Picture this: You work for one company from January 1st through December 31st and that is your only source of income for the entire year. You’re young, live on your own and have no financial responsibilities other than yourself. Living paycheck to paycheck, your home is an apartment complex where you rent and the car you drive is the only asset in your name. No investment accounts, no savings accounts and no interest of any kind filtering its way into your hands.

One would think that filing your 2020 tax return with the above scenario is as easy as it gets. One W-2 to report, claiming the standard deduction and the economic impact payment you received and you’re done. The most trouble you would have if filing with TurboTax or H&R Block would be to constantly press the skip button to move from page to page. Well, think again, because I received notice from the beloved IRS that I am being audited for my 2020 tax return!

The day was March 8th, 2021. I made my way to the mailbox to find a thick, large envelope that was turned upside down. I thought to myself, “I’m not expecting a package” and initially was filled with jubilation at the thought of something positive. When I flipped the envelope on its front, my heart sank into my stomach as I noticed this envelope was sent from the IRS’s Boston division. If it was a check to thank me for being an American citizen, the envelope would have been much smaller. This could only mean bad news.

Before getting back to my apartment, I tore that sucker open as fast as I could because I wanted to know what the IRS had up its sleeve. After a quick glance, I was being audited for the 2020 return I filed in February of 2021. Included in my envelope was the reason why I was being audited, a nice little “You’ve been audited” FAQ sheet, and a return envelope with instructions on what the next step would be and how I needed to proceed. To be quite honest with you, I found the documentation they included quite useful and straightforward.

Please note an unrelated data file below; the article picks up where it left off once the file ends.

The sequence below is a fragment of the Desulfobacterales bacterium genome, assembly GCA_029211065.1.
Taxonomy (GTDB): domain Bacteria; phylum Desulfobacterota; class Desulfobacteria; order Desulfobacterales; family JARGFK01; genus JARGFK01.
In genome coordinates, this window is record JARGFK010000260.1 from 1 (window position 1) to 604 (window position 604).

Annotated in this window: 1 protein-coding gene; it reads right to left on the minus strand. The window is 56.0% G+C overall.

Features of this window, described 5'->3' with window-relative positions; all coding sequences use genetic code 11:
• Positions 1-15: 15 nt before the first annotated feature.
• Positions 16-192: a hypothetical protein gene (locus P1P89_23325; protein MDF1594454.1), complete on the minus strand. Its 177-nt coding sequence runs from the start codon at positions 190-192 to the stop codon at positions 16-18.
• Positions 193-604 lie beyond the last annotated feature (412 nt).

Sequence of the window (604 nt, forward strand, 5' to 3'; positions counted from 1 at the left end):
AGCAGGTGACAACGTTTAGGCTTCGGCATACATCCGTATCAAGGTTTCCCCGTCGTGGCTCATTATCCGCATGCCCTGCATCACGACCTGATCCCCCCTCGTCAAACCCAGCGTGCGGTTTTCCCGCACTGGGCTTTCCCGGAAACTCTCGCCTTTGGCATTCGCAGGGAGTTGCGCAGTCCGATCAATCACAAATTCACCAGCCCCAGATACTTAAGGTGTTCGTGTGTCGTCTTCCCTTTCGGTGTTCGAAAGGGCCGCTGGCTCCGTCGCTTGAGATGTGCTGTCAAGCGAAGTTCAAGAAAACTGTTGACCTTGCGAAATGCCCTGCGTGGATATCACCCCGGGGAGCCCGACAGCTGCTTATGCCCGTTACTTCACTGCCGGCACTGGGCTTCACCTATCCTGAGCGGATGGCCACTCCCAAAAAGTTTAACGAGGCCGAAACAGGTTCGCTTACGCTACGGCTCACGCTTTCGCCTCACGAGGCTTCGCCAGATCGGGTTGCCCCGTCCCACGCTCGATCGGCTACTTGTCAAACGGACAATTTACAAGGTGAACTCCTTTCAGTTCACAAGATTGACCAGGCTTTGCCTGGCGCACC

According to the IRS, I had withheld the true amount of income from my employer, citing $13,000 was missing. Strangely enough, this also meant that I did not report the additional income taxes I supposedly paid on that extra $13,000, so the IRS said I was on the hook for a payment of $450.00. Should I choose to pay that additional amount now, no penalties or further investigation was necessary and this case would be closed. Being a document pack-rat, I knew this was some kind of mistake. I went to my closet and pulled out my file box, which contained all of my tax documentation from the last five years and every single pay-stub I had ever received. Five minutes later, I was 100% positive that the IRS had made a mistake (whew!) and I knew exactly what happened.

You see, in that fateful year of 2020, my employer switched payroll companies. This meant that at the end of the year, when it came time to receive my W-2, I actually received two of them, one from each payroll company. The employer information was identical on both so I figured I could save myself 30 or so seconds and combine the two on my tax return. Needless to say, it was a shortcut that has proven to be quite the opposite.

The IRS suggests that they have two W-2′s in their possession for me in 2020, as they should. However, they contest that the W-2 I filed on my tax return (which was actually two W-2′s combined into one) was one of them, and the other was a W-2 with $13,000 reported revenue (which was one of the two individual W-2′s).

So essentially, the IRS has factored in my $13,000 W-2 twice, causing my tax return to be incorrect. I promptly wrote a very nicely toned letter, suggesting that my shortcut had caused the problem and that if they take a second look, the revenue I reported was in fact, correct. I also scanned my first and last pay-stubs from each payroll company as well as my W-2′s and mailed back the letter and original documents (scanned ones I kept) and now await a reply. I’m confident that the IRS will be satisfied with what I have sent back and all will be well.

I stayed calm, cool, and collected for the most part and hopefully, the situation will resolve itself. There are few things in this world that people fear more than an IRS audit (It’s actually called an “examination” nowadays) but for me, the process appears to be fairly straightforward and simple. I suppose that would have more to do with how simple my tax situation is than anything else, but I was also prepared with documents to support my case. As long as you keep your important financial forms and stick with honesty, tax returns and even tax audits are nothing to fear.